This chapter is all about “Samwise the Brave”, that Frodo spent that brilliant section of “The Stairs Of Cirith Ungol” envisioning, and he is showing off some false bravado, like Pippin earlier, in a large way as he bursts into the tower to find bodies everywhere, his job half-done already. It is certainly a dramatic shot in the arm in terms of confidence, and I really like Sam’s change of mood here, from being fearful, jumping at shadows, to being almost cocky amidst the dead Orcs, as if he was the one who killed them all, unwilling to give into the terror for too long. His humour never goes away either: “He would have welcomed a fight – with not too many enemies at a time…”. It’s a very believable character change, backed up by the reaction of the one Orc Sam does encounter.
“For what it saw was not a small frightened hobbit trying to hold a steady sword: it saw a great silent shape, cloaked in a grey shadow, looming against the wavering light behind; in one hand it held a sword, the very light of which was a bitter pain, the other was clutched at its breast, but held concealed some nameless menace of power and doom.”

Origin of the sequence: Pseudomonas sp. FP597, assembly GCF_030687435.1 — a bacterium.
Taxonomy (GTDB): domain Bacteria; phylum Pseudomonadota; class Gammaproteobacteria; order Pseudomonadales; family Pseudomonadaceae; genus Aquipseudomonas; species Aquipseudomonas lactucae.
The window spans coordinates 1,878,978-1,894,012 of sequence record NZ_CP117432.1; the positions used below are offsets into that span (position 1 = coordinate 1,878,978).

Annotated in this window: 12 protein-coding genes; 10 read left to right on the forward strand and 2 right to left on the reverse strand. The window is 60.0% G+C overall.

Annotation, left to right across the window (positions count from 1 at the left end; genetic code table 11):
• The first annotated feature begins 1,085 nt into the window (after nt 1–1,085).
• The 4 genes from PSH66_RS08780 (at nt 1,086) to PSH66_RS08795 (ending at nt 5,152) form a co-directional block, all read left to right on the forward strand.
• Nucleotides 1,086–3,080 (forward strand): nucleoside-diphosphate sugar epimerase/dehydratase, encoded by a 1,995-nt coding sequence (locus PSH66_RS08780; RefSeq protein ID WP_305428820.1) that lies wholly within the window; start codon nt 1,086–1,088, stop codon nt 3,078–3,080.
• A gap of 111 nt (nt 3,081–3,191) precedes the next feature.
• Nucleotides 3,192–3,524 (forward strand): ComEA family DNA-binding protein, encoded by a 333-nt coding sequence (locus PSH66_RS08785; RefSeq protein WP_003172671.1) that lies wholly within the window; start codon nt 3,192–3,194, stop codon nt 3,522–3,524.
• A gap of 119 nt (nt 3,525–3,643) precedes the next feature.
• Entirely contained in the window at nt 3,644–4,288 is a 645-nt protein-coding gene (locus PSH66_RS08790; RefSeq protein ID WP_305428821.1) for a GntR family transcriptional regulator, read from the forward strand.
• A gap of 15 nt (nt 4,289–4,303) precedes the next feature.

This one Orc – Snaga – has the fear of God put in him and runs. The wonders of a little confidence. Sam goes from being a tiny hobbit with a short sword to a great Elf warrior due to nothing more than the right outward impression of courage. Orcs are clearly cowardly when not backed up by numbers. As an aside, interesting that, already, when faced with an immediate peril, Sam clutches the Ring.
Of course, I cannot go on without mentioning that the central plot-point of this chapter – the little civil war in Cirith Ungol – is a small bit of a cop-out. The thought of Sam having to rescue Frodo while getting round a horde of Orcs was interesting, and one could anticipate the tension in such a task. But that is easily negated by having all of the Orcs kill each other. One might ask how I could expect this problem to be solved otherwise. Perhaps some stealth based narrative, with the aid of the Ring, might have been handy. Perhaps, invisible, Sam might have made the right blows, said the right things, to get the garrison to turn on itself, making the achievement a bit more down to him. Of course, this is something that Tolkien has done before (twice in The Hobbit, with the trolls and the underground Elf halls), so perhaps he did not want to go over the same territory again.